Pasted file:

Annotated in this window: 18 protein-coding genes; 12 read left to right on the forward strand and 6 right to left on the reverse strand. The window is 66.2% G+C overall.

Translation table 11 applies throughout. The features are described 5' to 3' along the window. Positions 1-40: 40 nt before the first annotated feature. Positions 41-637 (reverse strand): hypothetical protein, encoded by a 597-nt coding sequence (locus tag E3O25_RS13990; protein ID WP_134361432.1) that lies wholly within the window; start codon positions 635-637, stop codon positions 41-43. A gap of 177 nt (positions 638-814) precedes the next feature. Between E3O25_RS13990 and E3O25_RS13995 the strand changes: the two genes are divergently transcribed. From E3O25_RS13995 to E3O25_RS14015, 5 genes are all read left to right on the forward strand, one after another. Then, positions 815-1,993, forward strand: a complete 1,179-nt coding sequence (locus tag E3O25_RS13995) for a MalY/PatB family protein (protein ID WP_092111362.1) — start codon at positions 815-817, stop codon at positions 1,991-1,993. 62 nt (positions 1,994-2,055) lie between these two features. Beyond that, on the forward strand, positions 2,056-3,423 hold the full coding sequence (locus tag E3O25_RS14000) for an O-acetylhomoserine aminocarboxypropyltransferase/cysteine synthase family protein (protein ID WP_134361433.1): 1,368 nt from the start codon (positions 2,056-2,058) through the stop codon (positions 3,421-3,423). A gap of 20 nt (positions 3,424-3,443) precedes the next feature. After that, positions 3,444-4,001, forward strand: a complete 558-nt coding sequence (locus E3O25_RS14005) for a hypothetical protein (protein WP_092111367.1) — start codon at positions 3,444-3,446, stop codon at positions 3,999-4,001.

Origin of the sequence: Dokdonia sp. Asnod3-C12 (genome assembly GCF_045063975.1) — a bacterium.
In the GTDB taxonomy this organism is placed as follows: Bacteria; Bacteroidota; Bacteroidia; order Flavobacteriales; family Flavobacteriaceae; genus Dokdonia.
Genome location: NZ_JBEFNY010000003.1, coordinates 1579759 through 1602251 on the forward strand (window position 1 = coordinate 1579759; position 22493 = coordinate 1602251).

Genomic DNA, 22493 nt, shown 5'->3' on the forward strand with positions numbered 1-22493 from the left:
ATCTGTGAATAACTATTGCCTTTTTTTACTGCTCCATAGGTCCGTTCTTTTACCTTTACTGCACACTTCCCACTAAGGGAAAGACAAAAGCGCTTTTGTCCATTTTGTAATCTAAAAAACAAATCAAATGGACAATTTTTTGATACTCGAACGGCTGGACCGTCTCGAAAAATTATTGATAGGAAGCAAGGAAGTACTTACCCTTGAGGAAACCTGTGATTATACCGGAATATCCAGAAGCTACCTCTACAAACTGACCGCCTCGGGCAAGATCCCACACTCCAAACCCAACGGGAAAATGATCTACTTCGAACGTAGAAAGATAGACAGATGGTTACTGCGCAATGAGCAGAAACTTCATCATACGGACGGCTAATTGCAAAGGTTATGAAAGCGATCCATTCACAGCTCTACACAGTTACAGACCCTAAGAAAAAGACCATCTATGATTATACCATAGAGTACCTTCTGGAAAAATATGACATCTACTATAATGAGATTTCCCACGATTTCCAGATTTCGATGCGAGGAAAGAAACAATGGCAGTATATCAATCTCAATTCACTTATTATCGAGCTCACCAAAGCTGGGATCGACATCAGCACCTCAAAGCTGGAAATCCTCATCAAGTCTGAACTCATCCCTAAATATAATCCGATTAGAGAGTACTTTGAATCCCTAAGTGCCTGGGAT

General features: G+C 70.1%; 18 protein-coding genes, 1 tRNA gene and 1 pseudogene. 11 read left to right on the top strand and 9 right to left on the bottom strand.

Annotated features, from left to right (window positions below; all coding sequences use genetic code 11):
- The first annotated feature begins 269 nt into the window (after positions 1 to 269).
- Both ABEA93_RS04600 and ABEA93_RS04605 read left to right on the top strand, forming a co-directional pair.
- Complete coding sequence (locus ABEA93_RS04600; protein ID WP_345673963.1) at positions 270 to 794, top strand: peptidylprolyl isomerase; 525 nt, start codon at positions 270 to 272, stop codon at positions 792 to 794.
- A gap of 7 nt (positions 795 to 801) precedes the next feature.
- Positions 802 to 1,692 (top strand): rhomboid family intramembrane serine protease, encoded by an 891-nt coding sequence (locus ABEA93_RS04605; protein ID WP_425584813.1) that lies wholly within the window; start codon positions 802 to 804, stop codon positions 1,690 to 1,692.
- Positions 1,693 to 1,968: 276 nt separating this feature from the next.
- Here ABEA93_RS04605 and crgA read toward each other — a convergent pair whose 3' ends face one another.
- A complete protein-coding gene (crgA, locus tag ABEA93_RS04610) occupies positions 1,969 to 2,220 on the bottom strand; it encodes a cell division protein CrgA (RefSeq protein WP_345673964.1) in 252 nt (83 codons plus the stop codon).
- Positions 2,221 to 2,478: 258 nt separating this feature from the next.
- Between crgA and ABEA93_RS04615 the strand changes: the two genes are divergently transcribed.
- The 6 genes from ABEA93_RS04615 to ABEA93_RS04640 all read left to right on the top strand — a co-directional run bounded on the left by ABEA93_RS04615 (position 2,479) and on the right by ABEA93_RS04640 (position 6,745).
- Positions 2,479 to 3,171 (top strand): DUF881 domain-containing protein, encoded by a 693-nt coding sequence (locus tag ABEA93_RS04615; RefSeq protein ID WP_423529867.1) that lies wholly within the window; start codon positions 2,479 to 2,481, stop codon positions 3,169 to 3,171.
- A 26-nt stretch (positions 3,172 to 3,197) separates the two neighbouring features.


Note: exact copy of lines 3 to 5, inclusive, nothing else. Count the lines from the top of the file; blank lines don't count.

Origin of the sequence: Dokdonia sp. Asnod3-C12 (genome assembly GCF_045063975.1) — a bacterium.
In the GTDB taxonomy this organism is placed as follows: Bacteria; Bacteroidota; Bacteroidia; order Flavobacteriales; family Flavobacteriaceae; genus Dokdonia.
Genome location: NZ_JBEFNY010000003.1, coordinates 1579759 through 1602251 on the forward strand (window position 1 = coordinate 1579759; position 22493 = coordinate 1602251).